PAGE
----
Several studies have shown that C3 is a risk factor for incident diabetes as well as cardiometabolic disorder [14–16]. The current body of evidence also strongly suggests that NAFLD was associated with increased risk of CVD . Therefore, we postulate that C3 might increase the risk of CVD due to NAFLD. Further study is needed to explore this hypothesis.
There are several limitations to our study. First, liver biopsy, the gold standard in the diagnosis of liver disease, was not available in present study, due to the apparently healthy study population. Instead, we used hepatic ultrasonography scanning to detect fatty liver. This technique has a sensitivity of 89% and a specificity of 93%  and is wildly used in population-based studies due to its noninvasiveness and easy accessibility . Second, the prevalence of NAFLD is relatively high compared to other studies using Chinese adults . This may be related to the fact that the middle-aged and elderly subjects who participated in our study have a higher risk for metabolic disease and FLD. Third, we measured serum C3 levels, but not levels of its activated components, such as C3a or C3b. While C3a may act as a pro-inflammatory agent, several studies have shown that C3 (rather than C3a) is an important predictive factor for metabolic syndrome, insulin resistance and hypertension [15, 34–36]. Thus, C3 maybe a more useful predictor for FLD than its activated components. Other limitations include the cross-sectional design of this study, which does not allow us to draw definite conclusions regarding potential causal relationships; further prospective studies should be carried out in order to establish whether or not a causal relationship exists between C3 levels and FLD.
In conclusion, this study is the first to show that serum C3 level is independently associated to NAFLD and AFLD in an adult population. Further studies are needed to explore the potential causality and precise role of C3 in FLD pathogenesis.
We gratefully acknowledge all the participants of the study and Tianjin Medical University General Hospital-Health Management Center for the possibility to perform the study.
Conceived and designed the experiments: KN QJ CL YW. Performed the experiments: QJ CL YX QZ HW HD LL CW HS XG XL KS. Analyzed the data: KN QJ CL YX HW HD. Contributed reagents/materials/analysis tools: QZ LL CW HS SS XW MZ HZ KS. Wrote the paper: KN QJ CL YX. Critical revision of the manuscript for important intellectual content: KN QJ CL YX.
- 1. Chalasani N, Younossi Z, Lavine JE, Diehl AM, Brunt EM, Cusi K, et al. The diagnosis and management of non-alcoholic fatty liver disease: practice Guideline by the American Association for the Study of Liver Diseases, American College of Gastroenterology, and the American Gastroenterological Association. Hepatology. 2012;55: 2005–2023. pmid:22488764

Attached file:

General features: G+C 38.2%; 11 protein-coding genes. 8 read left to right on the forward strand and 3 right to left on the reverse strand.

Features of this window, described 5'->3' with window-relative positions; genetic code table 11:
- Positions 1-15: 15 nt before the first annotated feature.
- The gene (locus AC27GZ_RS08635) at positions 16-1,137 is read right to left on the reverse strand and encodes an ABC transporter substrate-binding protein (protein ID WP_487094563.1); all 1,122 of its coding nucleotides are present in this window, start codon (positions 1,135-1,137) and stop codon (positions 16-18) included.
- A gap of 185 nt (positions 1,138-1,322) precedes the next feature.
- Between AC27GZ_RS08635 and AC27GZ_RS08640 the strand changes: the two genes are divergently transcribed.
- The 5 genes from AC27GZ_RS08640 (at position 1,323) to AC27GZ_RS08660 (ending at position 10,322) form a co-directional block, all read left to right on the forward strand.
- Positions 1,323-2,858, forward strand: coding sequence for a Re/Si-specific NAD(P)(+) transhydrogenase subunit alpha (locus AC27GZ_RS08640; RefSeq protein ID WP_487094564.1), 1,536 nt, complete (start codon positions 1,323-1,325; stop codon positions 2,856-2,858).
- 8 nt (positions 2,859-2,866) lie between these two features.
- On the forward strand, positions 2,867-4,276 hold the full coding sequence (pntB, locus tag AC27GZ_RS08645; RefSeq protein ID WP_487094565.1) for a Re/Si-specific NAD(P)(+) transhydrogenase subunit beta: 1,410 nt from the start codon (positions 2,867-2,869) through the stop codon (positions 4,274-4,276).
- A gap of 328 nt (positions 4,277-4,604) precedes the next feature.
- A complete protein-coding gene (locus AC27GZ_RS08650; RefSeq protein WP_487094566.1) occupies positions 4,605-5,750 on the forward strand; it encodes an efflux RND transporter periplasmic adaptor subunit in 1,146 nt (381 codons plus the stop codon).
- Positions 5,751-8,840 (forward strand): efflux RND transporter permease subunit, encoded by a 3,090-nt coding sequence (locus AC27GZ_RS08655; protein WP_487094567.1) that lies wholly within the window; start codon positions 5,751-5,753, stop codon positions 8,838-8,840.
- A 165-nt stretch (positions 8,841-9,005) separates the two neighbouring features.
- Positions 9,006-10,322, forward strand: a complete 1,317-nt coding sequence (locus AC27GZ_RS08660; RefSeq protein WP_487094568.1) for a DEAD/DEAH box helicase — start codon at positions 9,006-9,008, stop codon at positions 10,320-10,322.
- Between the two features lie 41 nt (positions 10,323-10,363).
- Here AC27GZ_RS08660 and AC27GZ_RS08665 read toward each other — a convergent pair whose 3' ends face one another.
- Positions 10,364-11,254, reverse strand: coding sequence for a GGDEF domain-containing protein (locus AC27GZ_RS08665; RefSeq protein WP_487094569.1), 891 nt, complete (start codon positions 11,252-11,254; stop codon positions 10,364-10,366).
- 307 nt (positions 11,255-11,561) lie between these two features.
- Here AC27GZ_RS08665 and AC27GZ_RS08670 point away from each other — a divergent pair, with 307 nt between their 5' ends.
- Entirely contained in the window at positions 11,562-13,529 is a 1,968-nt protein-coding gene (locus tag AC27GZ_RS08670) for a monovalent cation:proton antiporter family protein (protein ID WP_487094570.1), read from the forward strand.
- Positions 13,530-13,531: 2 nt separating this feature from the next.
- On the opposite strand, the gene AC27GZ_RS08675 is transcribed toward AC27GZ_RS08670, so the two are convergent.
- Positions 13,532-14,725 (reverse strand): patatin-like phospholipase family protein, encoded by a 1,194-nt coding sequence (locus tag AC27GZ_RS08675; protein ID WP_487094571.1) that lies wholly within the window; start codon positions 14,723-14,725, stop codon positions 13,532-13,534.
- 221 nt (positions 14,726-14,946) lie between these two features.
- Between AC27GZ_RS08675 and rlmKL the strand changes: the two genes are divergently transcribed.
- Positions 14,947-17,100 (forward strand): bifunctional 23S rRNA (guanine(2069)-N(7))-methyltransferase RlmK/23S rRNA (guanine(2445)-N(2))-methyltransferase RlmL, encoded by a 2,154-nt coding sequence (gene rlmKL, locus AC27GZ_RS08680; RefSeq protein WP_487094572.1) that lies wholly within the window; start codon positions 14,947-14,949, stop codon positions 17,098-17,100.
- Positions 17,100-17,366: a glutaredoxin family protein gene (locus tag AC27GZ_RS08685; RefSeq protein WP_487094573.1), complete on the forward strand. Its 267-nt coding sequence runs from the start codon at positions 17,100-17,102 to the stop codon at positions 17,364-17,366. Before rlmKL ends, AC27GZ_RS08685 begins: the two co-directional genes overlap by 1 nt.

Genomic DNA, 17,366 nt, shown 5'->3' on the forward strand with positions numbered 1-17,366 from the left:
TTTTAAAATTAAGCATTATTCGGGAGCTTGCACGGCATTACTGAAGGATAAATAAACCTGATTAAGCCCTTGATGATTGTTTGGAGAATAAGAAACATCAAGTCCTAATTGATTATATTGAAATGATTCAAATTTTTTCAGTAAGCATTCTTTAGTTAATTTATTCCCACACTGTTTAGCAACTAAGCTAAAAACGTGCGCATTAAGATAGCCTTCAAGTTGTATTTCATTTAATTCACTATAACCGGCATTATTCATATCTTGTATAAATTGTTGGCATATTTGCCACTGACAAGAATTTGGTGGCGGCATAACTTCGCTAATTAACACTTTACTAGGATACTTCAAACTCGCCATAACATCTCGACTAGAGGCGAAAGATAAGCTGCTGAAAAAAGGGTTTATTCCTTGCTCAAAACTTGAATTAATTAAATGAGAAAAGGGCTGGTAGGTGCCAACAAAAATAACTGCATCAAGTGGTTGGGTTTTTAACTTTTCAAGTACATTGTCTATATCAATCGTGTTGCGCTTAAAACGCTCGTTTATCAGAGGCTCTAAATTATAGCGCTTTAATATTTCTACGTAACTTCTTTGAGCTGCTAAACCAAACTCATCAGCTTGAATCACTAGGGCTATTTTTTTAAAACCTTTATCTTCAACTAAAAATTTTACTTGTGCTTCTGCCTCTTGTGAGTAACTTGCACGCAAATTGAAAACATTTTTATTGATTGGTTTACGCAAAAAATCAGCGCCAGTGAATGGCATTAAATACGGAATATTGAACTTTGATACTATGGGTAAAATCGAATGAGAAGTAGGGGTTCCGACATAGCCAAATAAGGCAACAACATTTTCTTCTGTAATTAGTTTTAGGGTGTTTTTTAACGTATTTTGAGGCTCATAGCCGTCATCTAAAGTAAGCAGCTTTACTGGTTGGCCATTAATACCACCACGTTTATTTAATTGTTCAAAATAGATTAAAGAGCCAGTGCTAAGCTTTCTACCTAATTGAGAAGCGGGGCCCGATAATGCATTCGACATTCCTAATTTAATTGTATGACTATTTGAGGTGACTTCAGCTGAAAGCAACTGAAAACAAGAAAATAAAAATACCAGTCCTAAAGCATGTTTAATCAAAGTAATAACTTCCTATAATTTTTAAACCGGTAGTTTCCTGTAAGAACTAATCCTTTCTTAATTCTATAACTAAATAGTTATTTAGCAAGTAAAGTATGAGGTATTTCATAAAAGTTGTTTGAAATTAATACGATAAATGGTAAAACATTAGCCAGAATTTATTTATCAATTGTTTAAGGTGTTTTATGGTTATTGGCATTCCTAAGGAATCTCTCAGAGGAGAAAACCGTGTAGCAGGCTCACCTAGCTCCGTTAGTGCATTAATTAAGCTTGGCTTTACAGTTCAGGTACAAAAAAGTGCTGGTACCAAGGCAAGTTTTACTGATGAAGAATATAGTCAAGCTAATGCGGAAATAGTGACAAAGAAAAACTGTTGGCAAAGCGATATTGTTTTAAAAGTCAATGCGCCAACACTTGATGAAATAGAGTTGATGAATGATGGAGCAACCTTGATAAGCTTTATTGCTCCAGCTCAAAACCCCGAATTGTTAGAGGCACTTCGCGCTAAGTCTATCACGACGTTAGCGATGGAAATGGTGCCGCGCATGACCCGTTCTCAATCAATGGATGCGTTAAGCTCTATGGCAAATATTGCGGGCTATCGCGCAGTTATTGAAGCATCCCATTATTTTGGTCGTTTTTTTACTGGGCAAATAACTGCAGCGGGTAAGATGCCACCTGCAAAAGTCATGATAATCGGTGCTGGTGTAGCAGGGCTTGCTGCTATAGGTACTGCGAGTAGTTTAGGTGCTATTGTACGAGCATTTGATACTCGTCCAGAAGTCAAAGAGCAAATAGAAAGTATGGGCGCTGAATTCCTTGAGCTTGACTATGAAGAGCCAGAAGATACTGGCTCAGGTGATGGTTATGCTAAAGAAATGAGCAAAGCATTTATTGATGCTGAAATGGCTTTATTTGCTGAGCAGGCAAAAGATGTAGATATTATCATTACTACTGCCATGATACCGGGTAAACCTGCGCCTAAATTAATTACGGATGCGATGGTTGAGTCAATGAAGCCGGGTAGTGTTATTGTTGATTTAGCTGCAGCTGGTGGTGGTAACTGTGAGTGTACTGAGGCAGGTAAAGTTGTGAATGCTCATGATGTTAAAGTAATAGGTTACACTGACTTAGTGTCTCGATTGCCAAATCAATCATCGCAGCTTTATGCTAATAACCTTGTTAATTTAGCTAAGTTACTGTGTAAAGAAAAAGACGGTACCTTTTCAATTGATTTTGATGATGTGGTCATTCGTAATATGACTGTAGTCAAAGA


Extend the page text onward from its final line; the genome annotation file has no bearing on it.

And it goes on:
- 2. O'Shea RS, Dasarathy S, McCullough AJ. Alcoholic liver disease. Hepatology. 2010;51: 307–328. pmid:20034030
- 3. Kleiner DE, Brunt EM. Nonalcoholic fatty liver disease: pathologic patterns and biopsy evaluation in clinical research. Semin Liver Dis. 2012;32: 3–13. pmid:22418883
- 4. Fan JG, Saibara T, Chitturi S, Kim BI, Sung JJ, Chutaputti A. What are the risk factors and settings for non-alcoholic fatty liver disease in Asia-Pacific? J Gastroenterol Hepatol. 2007;22: 794–800. pmid:17498218
- 5. Verrijken A, Beckers S, Francque S, Hilden H, Caron S, Zegers D, et al. A gene variant of PNPLA3, but not of APOC3, is associated with histological parameters of NAFLD in an obese population. Obesity (Silver Spring). 2013;21: 2138–2145. pmid:23512881
- 6. Wu CL, Zhao SP, Yu BL. Intracellular role of exchangeable apolipoproteins in energy homeostasis, obesity and non-alcoholic fatty liver disease. Biol Rev Camb Philos Soc. 2014.
- 7. Zampino R, Coppola N, Cirillo G, Boemio A, Pisaturo M, Marrone A, et al. Abdominal fat interacts with PNPLA3 I148M, but not with the APOC3 variant in the pathogenesis of liver steatosis in chronic hepatitis C. J Viral Hepat. 2013;20: 517–523. pmid:23808989
- 8. Fan JG. Epidemiology of alcoholic and nonalcoholic fatty liver disease in China. J Gastroenterol Hepatol. 2013;28 Suppl 1: 11–17. pmid:23855290
- 9. Phieler J, Garcia-Martin R, Lambris JD, Chavakis T. The role of the complement system in metabolic organs and metabolic diseases. Semin Immunol. 2013;25: 47–53. pmid:23684628
- 10. Naughton MA, Botto M, Carter MJ, Alexander GJ, Goldman JM, Walport MJ. Extrahepatic secreted complement C3 contributes to circulating C3 levels in humans. J Immunol. 1996;156: 3051–3056. pmid:8609428
- 11. Pritchard MT, McMullen MR, Stavitsky AB, Cohen JI, Lin F, Medof ME, et al. Differential contributions of C3, C5, and decay-accelerating factor to ethanol-induced fatty liver in mice. Gastroenterology. 2007;132: 1117–1126. pmid:17383432
- 12. Rensen SS, Slaats Y, Driessen A, Peutz-Kootstra CJ, Nijhuis J, Steffensen R, et al. Activation of the complement system in human nonalcoholic fatty liver disease. Hepatology. 2009;50: 1809–1817. pmid:19821522
- 13. Yesilova Z, Ozata M, Oktenli C, Bagci S, Ozcan A, Sanisoglu SY, et al. Increased acylation stimulating protein concentrations in nonalcoholic fatty liver disease are associated with insulin resistance. Am J Gastroenterol. 2005;100: 842–849. pmid:15784030
- 14. Wlazlo N, van Greevenbroek MM, Ferreira I, Jansen EH, Feskens EJ, van der Kallen CJ, et al. Activated complement factor 3 is associated with liver fat and liver enzymes: the CODAM study. Eur J Clin Invest. 2013;43: 679–688. pmid:23586841